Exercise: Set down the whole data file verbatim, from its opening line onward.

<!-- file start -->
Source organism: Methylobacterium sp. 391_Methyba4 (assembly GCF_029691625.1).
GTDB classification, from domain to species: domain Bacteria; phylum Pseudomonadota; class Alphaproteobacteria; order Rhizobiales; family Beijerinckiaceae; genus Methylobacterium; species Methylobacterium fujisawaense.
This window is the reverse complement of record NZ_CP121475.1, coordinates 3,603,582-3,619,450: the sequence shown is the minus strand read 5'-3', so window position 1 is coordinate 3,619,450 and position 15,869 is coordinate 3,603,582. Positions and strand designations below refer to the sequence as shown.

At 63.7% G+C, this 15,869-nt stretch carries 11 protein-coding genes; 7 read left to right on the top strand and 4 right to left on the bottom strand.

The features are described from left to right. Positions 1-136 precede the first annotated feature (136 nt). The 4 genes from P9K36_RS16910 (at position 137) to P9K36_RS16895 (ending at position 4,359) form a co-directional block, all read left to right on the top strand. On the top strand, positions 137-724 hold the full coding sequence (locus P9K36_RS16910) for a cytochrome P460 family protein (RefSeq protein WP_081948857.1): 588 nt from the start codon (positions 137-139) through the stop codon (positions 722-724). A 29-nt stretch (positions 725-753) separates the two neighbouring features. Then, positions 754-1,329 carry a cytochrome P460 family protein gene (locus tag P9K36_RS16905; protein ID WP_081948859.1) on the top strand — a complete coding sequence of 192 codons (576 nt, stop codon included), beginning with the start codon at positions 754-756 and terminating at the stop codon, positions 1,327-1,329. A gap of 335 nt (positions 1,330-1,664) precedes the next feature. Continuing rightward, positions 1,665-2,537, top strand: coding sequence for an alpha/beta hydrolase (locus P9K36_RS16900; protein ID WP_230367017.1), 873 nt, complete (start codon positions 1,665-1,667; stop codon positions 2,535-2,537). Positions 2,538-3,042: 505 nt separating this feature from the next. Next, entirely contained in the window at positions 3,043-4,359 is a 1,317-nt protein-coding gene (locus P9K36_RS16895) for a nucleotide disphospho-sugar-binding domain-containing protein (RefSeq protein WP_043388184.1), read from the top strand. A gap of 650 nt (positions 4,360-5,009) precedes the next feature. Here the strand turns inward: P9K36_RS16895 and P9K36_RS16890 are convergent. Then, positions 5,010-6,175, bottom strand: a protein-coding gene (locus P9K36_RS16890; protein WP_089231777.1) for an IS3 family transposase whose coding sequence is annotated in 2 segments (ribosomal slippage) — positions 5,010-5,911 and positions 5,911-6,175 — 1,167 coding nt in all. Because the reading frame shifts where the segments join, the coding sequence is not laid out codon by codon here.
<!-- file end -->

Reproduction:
Source organism: Methylobacterium sp. 391_Methyba4 (assembly GCF_029691625.1).
GTDB classification, from domain to species: domain Bacteria; phylum Pseudomonadota; class Alphaproteobacteria; order Rhizobiales; family Beijerinckiaceae; genus Methylobacterium; species Methylobacterium fujisawaense.
This window is the reverse complement of record NZ_CP121475.1, coordinates 3,603,582-3,619,450: the sequence shown is the minus strand read 5'-3', so window position 1 is coordinate 3,619,450 and position 15,869 is coordinate 3,603,582. Positions and strand designations below refer to the sequence as shown.

At 63.7% G+C, this 15,869-nt stretch carries 11 protein-coding genes; 7 read left to right on the top strand and 4 right to left on the bottom strand.

The features are described from left to right. Positions 1-136 precede the first annotated feature (136 nt). The 4 genes from P9K36_RS16910 (at position 137) to P9K36_RS16895 (ending at position 4,359) form a co-directional block, all read left to right on the top strand. On the top strand, positions 137-724 hold the full coding sequence (locus P9K36_RS16910) for a cytochrome P460 family protein (RefSeq protein WP_081948857.1): 588 nt from the start codon (positions 137-139) through the stop codon (positions 722-724). A 29-nt stretch (positions 725-753) separates the two neighbouring features. Then, positions 754-1,329 carry a cytochrome P460 family protein gene (locus tag P9K36_RS16905; protein ID WP_081948859.1) on the top strand — a complete coding sequence of 192 codons (576 nt, stop codon included), beginning with the start codon at positions 754-756 and terminating at the stop codon, positions 1,327-1,329. A gap of 335 nt (positions 1,330-1,664) precedes the next feature. Continuing rightward, positions 1,665-2,537, top strand: coding sequence for an alpha/beta hydrolase (locus P9K36_RS16900; protein ID WP_230367017.1), 873 nt, complete (start codon positions 1,665-1,667; stop codon positions 2,535-2,537). Positions 2,538-3,042: 505 nt separating this feature from the next. Next, entirely contained in the window at positions 3,043-4,359 is a 1,317-nt protein-coding gene (locus P9K36_RS16895) for a nucleotide disphospho-sugar-binding domain-containing protein (RefSeq protein WP_043388184.1), read from the top strand. A gap of 650 nt (positions 4,360-5,009) precedes the next feature. Here the strand turns inward: P9K36_RS16895 and P9K36_RS16890 are convergent. Then, positions 5,010-6,175, bottom strand: a protein-coding gene (locus P9K36_RS16890; protein WP_089231777.1) for an IS3 family transposase whose coding sequence is annotated in 2 segments (ribosomal slippage) — positions 5,010-5,911 and positions 5,911-6,175 — 1,167 coding nt in all. Because the reading frame shifts where the segments join, the coding sequence is not laid out codon by codon here.